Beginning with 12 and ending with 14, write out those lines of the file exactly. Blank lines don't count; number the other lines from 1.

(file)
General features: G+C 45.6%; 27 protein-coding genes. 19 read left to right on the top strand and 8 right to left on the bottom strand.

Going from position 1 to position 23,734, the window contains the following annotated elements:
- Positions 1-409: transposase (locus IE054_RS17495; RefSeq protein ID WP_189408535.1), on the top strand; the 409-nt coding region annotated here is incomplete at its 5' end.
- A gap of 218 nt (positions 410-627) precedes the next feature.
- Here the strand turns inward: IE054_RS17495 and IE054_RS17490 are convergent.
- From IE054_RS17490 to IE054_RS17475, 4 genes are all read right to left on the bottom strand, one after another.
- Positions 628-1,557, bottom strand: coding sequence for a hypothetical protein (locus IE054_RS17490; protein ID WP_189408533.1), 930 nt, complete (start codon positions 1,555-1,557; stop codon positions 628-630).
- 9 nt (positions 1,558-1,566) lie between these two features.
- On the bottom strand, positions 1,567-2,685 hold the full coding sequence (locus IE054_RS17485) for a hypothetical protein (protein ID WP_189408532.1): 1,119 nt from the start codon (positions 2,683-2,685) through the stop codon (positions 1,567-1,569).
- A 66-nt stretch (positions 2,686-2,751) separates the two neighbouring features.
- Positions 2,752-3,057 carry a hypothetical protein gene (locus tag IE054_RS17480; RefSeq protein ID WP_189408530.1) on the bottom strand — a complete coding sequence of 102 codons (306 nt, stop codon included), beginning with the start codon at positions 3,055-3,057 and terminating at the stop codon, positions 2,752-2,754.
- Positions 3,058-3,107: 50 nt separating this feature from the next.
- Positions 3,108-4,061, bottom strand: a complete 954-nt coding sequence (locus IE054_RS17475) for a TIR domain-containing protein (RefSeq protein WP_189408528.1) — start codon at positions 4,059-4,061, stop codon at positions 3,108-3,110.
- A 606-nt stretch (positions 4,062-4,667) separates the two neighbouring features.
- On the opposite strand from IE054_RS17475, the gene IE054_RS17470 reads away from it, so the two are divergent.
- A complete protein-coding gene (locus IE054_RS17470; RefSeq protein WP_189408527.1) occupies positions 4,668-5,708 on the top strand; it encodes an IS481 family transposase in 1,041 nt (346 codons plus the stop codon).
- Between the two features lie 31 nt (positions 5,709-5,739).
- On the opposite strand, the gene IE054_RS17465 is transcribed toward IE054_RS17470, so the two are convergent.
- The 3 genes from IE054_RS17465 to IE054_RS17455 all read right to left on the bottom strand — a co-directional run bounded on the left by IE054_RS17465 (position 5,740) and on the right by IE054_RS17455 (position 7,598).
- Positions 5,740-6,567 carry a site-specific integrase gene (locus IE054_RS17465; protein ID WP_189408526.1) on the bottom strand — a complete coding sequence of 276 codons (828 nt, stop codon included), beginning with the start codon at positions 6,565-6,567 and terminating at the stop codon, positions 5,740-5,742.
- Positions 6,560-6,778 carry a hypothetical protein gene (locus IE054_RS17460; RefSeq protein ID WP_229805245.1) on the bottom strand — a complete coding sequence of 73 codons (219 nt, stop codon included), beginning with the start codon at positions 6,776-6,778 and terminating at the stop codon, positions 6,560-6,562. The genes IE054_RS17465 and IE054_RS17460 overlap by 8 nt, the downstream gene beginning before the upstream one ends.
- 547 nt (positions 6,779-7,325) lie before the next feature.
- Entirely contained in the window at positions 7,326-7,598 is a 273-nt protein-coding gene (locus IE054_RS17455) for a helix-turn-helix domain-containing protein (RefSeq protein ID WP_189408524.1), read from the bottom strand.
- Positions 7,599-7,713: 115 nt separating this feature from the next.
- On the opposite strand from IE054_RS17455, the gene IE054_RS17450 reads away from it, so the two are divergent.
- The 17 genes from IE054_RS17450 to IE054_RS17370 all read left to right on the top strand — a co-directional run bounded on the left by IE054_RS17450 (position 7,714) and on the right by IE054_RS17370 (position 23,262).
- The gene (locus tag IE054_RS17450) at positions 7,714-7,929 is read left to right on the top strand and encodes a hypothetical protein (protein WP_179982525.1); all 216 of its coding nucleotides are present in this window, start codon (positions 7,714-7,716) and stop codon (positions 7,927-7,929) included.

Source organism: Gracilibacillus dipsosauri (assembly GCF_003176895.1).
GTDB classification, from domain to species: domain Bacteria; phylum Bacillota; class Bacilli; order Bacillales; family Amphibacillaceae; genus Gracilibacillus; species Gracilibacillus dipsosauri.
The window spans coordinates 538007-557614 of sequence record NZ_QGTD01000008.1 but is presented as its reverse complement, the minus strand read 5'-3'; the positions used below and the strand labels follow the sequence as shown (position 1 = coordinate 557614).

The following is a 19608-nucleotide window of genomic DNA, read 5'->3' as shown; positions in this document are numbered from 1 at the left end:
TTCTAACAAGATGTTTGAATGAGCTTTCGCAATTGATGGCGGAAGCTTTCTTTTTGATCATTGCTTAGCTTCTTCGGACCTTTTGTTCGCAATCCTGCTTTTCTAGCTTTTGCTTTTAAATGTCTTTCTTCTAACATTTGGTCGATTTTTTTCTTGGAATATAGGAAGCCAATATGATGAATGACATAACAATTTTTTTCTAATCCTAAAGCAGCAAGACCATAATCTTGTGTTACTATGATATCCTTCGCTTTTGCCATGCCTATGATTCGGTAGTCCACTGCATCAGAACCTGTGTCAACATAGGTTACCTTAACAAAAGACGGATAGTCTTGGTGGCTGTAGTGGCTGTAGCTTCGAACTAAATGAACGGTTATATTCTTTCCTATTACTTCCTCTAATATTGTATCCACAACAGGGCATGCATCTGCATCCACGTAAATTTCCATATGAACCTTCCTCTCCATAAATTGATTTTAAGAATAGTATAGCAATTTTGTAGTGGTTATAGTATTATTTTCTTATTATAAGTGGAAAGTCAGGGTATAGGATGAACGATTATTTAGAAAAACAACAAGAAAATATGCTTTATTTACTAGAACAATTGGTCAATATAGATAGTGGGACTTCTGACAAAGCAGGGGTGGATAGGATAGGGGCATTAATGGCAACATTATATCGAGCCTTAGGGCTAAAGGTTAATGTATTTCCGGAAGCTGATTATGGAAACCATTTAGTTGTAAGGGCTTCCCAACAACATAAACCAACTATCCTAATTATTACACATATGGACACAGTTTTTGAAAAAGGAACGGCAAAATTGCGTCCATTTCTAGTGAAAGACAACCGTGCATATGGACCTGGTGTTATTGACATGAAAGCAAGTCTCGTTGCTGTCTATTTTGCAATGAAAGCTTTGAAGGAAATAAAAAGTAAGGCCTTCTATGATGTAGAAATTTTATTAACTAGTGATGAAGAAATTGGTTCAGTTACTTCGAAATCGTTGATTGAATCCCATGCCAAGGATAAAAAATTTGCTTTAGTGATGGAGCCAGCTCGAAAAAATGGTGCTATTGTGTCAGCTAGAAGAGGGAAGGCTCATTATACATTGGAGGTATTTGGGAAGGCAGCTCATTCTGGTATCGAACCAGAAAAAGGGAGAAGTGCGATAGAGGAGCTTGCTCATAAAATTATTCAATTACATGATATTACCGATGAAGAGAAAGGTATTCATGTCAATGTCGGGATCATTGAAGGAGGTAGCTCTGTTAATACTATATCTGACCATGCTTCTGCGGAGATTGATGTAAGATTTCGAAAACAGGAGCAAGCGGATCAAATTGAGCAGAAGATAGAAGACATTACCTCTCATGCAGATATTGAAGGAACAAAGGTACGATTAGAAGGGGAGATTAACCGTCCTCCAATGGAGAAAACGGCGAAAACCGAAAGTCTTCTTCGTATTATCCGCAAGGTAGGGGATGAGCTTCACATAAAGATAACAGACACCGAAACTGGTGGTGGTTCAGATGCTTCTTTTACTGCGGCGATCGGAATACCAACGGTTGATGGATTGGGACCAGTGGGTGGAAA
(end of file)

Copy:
- Positions 3,058-3,107: 50 nt separating this feature from the next.
- Positions 3,108-4,061, bottom strand: a complete 954-nt coding sequence (locus IE054_RS17475) for a TIR domain-containing protein (RefSeq protein WP_189408528.1) — start codon at positions 4,059-4,061, stop codon at positions 3,108-3,110.
- A 606-nt stretch (positions 4,062-4,667) separates the two neighbouring features.